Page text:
In brief

  • A Russian proposed a Tesla employee to install malware on the firm's servers.
  • He offered to pay over $1 million in Bitcoin for doing so.
  • But swift action taken by Tesla and the FBI ultimately foiled those plans.

Electric carmaker Tesla and the US criminal investigation agency FBI prevented a group of ransomware attackers from compromising the firm’s assembly facility, the “Gigafactory,” according to a complaint filed by the FBI.

The FBI said it arrested one Egor Igorevich Kriuchkov, a 27-year-old Russian citizen, who attempted to steal Tesla’s corporate data by making a Bitcoin payment to an employee for installing malware on Tesla servers.

Tesla's gigafactory
Aerial view of Tesla's Gigafactory in Nevada. Image: Shutterstock



Kruichkov, and his group, attempted to steal Tesla patents and intellectual property in this manner—aiming to then ask “millions of dollars” in ransom for not leaking that data, the FBI complaint said.

The act was so planned: Kruichkov came to the US on a tourist visa and made a connection with a Russian-speaking employee—who remains anonymous in the report—at the Gigafactory. He then met the employee on “several occasions” and made a proposition to pay a fixed amount in Bitcoin to have malware installed on Tesla servers.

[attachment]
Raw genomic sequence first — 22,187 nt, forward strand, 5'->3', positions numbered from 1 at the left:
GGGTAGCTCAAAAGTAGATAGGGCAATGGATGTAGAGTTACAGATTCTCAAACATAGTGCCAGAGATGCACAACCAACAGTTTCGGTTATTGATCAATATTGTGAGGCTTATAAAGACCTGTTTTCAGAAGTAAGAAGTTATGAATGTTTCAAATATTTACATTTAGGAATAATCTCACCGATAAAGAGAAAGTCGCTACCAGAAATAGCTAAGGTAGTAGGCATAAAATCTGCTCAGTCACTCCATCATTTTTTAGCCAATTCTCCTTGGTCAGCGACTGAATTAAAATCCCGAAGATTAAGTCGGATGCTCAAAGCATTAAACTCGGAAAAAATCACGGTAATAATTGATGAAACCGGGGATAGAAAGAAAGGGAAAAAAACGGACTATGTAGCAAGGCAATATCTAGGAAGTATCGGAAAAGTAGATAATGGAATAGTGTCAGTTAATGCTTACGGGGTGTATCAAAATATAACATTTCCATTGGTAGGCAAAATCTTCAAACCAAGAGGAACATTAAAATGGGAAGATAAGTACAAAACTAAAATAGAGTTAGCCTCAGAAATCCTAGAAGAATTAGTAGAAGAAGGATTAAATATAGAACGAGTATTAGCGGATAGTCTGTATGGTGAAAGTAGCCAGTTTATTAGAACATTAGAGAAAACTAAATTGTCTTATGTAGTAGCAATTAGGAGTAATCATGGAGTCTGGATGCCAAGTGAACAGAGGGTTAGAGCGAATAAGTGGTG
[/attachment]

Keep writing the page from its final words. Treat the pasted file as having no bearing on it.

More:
But the employee was quick to avert the plans. They immediately informed Tesla about the illicit proposal, which in turn contacted the FBI about the planned crime.

The FBI then launched a sting operation with the employee. They were made to wear a wire and have all text communications between Kruichov and themselves tracked by the FBI, including information about planning the attack and figuring out how to receive payment.

After weeks of wire-tapping, Kruichov finally planned to make a $1 million payment using Bitcoin. On August 21, he told the employee the payment would be made in a few days but he would leave the US a day after.


Kruichov didn’t make it far, however. He was arrested by the FBI on August 22 in Los Angeles in connection with the crime.

Meanwhile, the FBI said Kruichov worked with a group that planned similar attacks on companies by luring employees with huge Bitcoin (or fiat) payments in turn of installing malware. It added logistics company CWT Group was one such target—the firm paid $4.5 million for a similar ransomware attack in July.

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